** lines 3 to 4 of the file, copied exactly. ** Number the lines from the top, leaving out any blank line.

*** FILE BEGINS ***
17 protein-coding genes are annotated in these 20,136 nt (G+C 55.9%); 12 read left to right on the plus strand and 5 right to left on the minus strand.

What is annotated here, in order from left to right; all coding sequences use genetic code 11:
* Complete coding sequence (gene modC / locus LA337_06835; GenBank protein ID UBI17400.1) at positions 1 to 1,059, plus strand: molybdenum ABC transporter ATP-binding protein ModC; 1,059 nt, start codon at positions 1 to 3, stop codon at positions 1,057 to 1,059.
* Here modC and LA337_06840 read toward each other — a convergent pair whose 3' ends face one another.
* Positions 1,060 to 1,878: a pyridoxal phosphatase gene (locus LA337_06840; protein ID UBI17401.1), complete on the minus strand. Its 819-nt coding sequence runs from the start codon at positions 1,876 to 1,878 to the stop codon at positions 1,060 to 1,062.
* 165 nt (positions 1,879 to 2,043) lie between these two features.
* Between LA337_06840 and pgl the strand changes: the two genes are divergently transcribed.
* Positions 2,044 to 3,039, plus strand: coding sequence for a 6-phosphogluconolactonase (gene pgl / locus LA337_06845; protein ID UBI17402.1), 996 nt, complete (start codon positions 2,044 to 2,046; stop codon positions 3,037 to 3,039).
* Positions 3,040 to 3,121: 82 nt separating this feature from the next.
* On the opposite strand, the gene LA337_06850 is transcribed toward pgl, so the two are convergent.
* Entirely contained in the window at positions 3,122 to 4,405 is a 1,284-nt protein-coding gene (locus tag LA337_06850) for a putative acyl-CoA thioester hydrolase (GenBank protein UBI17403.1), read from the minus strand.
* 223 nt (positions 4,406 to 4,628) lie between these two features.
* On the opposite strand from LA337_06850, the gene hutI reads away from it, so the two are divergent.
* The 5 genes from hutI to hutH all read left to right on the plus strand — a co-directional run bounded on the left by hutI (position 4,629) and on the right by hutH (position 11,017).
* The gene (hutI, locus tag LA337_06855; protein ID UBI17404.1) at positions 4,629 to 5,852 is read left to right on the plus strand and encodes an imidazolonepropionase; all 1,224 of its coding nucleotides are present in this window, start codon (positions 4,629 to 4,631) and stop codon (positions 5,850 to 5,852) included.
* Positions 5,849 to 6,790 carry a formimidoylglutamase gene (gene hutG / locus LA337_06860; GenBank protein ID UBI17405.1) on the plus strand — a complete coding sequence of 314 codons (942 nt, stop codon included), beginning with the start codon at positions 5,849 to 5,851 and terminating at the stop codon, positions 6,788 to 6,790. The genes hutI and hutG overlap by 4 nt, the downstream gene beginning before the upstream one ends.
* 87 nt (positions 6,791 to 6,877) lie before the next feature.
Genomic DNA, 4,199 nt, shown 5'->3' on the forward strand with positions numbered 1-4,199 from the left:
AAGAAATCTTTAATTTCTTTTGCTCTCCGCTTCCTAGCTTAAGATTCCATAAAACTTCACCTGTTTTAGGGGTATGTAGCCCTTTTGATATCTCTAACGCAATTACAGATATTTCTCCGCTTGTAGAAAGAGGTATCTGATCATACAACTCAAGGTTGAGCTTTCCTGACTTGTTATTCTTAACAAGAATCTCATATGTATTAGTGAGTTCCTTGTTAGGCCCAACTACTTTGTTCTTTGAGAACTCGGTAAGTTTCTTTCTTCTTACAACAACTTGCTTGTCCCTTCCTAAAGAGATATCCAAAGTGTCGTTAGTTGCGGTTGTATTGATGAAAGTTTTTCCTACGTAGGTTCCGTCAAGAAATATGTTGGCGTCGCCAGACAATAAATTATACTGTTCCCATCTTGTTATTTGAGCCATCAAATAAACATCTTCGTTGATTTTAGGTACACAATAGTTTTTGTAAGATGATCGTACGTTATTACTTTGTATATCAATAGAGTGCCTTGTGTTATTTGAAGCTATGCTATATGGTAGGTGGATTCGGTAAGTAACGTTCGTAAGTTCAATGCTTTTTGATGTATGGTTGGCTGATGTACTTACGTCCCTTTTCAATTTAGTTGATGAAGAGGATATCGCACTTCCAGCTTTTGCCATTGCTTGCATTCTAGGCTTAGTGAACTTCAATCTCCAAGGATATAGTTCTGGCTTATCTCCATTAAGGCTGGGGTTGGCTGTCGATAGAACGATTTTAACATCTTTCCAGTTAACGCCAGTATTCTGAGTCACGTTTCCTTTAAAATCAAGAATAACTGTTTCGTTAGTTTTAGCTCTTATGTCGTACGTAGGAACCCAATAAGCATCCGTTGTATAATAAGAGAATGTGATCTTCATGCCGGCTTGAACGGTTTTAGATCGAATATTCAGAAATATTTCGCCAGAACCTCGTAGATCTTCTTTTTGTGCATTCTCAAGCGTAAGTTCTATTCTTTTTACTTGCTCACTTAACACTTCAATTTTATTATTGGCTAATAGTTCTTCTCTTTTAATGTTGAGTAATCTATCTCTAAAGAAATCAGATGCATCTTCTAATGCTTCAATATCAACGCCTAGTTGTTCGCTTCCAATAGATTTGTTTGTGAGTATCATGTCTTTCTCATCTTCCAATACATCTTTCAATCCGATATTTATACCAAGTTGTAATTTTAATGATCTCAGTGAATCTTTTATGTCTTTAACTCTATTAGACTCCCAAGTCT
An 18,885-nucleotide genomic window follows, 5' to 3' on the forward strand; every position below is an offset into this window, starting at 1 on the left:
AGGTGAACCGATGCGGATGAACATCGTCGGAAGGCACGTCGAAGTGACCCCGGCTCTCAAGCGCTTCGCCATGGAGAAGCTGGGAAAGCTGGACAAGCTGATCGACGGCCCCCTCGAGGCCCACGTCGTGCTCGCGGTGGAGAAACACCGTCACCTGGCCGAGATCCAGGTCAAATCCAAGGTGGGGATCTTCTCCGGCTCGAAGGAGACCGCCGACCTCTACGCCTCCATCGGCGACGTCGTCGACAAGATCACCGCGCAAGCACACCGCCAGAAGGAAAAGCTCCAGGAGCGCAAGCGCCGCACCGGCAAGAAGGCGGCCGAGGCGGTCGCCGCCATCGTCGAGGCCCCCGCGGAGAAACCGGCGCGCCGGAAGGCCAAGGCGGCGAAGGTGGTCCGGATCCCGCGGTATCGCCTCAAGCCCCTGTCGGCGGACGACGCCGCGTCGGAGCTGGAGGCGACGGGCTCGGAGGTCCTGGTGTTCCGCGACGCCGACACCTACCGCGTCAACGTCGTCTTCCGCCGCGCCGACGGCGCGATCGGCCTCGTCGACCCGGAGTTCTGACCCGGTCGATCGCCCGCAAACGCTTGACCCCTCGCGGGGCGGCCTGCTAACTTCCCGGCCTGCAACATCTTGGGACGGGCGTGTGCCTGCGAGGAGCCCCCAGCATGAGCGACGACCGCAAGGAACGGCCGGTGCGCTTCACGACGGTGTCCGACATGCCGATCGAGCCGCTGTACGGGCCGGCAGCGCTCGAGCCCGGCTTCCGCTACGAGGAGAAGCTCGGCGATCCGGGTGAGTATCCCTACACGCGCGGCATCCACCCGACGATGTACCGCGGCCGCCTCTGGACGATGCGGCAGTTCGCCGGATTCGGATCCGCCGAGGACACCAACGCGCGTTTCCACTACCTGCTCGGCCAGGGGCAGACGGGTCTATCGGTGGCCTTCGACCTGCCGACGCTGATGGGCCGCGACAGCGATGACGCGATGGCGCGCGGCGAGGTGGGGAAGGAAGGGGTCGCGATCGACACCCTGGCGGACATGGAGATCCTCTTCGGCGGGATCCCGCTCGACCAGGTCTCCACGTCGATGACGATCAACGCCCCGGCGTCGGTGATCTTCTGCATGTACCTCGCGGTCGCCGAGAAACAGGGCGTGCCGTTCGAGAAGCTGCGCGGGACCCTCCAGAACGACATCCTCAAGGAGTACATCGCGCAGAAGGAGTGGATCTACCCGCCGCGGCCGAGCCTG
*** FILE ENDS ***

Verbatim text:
* Complete coding sequence (gene modC / locus LA337_06835; GenBank protein ID UBI17400.1) at positions 1 to 1,059, plus strand: molybdenum ABC transporter ATP-binding protein ModC; 1,059 nt, start codon at positions 1 to 3, stop codon at positions 1,057 to 1,059.
* Here modC and LA337_06840 read toward each other — a convergent pair whose 3' ends face one another.